Where is the timbre of reconciliation?

Where is the timbre of reconciliation?


This is the Day of Peace – when the LTTE was finally defeated, at Mullivaikkal in the Mullaithivu District.

The path of peace is that or should be that, of reconciliation. It is a word we have heard so often, especially in the past three years. President Maithripala Sirisena, who says he will not retire in 2020 when his term as President ends, has stated that reconciliation remains to be achieved.

But the President’s Office obviously has more important things than reconciliation today, such as the speedy appointment of that Anuruddha Polgampola as the Chairman of the State Timber Corporation. He was sent to Remand Prison – the second Timber Corporation chairman there. He has been bailed out.

There is very much more to go for reconciliation to be dealt with any seriousness – certainly more than the initial pledges of the so-called Yahapalana Government.

We now have an MP of the Joint Opposition, from the SLFP – of which the President is the leader – calling for the resignation of the Military Spokesman, for not contradicting what the Cabinet spokesman, Minister Rajitha Senaratne, said about civilian deaths in the northern conflict.

It is all about commemorating the dead. There are big issues raised here about Mullivaikkal remembrances in the North. Minister Senaratne has said the Government permits only to commemorate civilians, those who became war victims. We understand, the LTTE was not an army of any State; It was a terrorist organisation, and its fighters were terrorist cadres. Why commemorate the terrorist dead or killed? But a journalist did raise an interesting question. What about the JVP – its victims – those civilians killed by that ruthless terror in the two uprisings of 1971 and 1989?

The JVP has two “Viru Samaru “or Hero Remembrance Days. The “Bak Maha Viru Samarauva’ on April 5, for the 1971 uprising, and the “Il Maha Viru Samarauva” for the 1989 uprising. The Minister said the JVP fighters were terrorists who sought to overthrow the elected governments. But the interesting fact is that those terrorist killers can be remembered, formally and openly, and not other terrorists – The difference appears to be one of South and North.

The families of the southern Sinhalese victims of the JVP terror must be having their own private remembrances, alms offerings, and prayers and wishes for good rebirths for those killed by JVP terror. Nothing big, nothing loud. But, the JVP that gave leadership to that two-phased terror, can publicly, proudly, and with much song (and even dance) remember and celebrate their dead killers or fighters who killed others!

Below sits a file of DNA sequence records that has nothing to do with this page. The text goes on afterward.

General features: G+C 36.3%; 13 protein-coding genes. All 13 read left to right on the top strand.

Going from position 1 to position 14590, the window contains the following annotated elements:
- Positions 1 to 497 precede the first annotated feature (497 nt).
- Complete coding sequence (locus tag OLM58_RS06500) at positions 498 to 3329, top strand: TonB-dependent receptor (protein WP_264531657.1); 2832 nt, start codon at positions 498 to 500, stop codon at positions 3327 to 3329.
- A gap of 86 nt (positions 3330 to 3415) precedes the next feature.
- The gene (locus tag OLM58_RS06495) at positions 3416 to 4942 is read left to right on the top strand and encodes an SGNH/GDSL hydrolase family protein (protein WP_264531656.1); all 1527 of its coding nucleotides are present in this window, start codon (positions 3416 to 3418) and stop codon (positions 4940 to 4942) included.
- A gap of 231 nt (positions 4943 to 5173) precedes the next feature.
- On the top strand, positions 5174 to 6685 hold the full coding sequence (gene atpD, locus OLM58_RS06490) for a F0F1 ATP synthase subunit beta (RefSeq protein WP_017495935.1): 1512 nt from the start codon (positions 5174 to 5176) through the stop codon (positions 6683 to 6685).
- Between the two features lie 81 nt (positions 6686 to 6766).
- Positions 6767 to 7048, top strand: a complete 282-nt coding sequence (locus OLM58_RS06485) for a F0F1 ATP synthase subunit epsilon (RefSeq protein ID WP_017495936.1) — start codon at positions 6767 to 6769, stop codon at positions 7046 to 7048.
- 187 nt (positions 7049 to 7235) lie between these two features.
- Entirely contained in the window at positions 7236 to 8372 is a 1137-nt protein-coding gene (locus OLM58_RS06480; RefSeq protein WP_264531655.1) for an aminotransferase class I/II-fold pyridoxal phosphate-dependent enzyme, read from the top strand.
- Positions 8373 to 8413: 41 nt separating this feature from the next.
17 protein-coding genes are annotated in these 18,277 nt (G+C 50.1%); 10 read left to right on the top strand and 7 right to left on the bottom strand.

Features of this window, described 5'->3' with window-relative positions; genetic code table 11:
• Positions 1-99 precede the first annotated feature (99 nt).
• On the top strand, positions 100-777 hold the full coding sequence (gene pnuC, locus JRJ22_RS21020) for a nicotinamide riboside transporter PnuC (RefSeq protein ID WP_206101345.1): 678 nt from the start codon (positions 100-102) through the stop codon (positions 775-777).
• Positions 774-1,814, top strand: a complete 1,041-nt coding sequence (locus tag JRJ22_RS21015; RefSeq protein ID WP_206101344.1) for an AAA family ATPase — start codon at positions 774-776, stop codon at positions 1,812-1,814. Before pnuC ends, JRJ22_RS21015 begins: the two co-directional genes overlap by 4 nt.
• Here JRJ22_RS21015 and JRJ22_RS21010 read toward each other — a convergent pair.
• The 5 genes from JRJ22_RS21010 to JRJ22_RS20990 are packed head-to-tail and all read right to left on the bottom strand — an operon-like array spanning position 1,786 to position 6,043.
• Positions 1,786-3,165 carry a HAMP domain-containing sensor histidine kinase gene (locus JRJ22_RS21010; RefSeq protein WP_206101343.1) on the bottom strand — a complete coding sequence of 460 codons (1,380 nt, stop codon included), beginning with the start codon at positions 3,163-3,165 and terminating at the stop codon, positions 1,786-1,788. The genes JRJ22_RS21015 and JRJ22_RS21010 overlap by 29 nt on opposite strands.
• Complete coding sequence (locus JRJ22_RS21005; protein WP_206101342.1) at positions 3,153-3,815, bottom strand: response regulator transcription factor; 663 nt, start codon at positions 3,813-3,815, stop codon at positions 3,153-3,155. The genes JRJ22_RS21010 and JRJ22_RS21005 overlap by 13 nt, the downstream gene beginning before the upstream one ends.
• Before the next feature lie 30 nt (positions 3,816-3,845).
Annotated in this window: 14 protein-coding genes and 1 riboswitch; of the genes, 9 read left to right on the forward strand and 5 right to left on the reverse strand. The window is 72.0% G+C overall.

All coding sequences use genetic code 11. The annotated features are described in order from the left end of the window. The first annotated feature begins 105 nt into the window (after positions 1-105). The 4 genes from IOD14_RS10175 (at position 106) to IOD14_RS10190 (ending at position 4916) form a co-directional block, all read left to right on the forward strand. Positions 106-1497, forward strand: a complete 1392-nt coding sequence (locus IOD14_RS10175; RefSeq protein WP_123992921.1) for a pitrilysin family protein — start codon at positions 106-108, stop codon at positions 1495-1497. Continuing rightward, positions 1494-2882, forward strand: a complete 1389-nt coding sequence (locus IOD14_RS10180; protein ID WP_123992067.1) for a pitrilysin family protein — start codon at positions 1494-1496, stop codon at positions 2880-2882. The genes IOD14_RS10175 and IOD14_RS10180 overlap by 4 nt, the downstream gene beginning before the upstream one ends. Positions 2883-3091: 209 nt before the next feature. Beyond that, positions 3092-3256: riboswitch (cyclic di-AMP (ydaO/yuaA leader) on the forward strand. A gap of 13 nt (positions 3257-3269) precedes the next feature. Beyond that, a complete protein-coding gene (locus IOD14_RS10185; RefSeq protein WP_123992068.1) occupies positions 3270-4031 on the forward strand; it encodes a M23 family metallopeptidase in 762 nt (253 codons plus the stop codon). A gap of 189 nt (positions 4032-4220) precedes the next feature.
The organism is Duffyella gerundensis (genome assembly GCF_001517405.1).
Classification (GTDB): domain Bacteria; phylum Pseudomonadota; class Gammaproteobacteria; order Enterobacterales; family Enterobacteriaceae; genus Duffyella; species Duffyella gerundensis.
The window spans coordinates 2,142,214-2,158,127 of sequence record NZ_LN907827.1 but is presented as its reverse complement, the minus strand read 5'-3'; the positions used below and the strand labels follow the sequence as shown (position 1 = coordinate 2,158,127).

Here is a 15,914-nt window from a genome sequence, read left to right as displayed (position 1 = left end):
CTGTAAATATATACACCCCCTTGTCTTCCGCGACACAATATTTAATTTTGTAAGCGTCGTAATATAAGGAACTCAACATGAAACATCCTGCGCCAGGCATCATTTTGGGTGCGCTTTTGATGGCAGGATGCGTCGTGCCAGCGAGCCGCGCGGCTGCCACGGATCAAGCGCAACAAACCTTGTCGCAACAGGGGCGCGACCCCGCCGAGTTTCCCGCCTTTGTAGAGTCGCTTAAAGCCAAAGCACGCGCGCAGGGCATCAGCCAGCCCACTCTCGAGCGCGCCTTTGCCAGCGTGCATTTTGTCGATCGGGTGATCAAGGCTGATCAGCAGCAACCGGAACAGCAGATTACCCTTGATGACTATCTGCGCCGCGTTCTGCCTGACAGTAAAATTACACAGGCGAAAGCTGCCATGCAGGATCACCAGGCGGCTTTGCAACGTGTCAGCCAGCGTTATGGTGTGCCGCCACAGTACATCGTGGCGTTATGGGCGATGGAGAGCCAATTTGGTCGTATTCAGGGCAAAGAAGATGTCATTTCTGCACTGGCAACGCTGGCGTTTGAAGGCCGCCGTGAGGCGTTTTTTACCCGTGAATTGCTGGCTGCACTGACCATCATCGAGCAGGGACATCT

That is the spirit of non-reconciliation that prevails in this Land of Peace.

It is a reconciliation geographically divided. The North and South are certainly not the same. Commemorations of the dead by the forces of terror, or the armed forces that defeated such terrorist forces, cannot be the same – they must differ in the North and South. Does it not mean that we are different people, although living in the same country, and members of the same nation – Sri Lankan? Yes, it does and must be so, too.

Why raise such unnecessary questions – when the issue is one of who dominates whom?

Minister Senaratne is not one who deserves or receives much commends for his official and political statements. But he did say some truth on the issue of civilian casualties in war. When asked whether he was saying that the armed forces deliberately targeted civilians in the humanitarian operation (to defeat the LTTE). His reply was good: Not at all. I am saying it is impossible to prevent collateral damage in any armed conflict.

Even such a statement makes the forces against reconciliation very angry. They expect the Army Spokesman to refute the Minister, stop being the spokesman, and even say that no Army personnel should bear the post of Army Spokesman hereafter. Who should?

It is the spread of the North-South Divide. Nearly 10 years of post-war living, with much talk of peace, accountability, and reconciliation have done very little to ensure any of those three. Peace is certainly shaky, with the politics and slogans of confrontation rapidly spreading. Accountability is highly questionable, with the Missing Persons probe only just beginning, and that too with questionable confines. Reconciliation is the most and worst affected.

The timbre of true reconciliation is not heard in the increasing orchestration of dislike, hate and confrontation. These may come with a so-called scientific claim, as bad as in a Cabinet reshuffle, or with intellectual inspiration via Shangri-la. The tone of one of rising animosity and the beat of reprisal. Never the much-needed timbre of reconciliation.



About editor 3016 Articles
Writer and Journalist living in Canada since 1987. Tamil activist.

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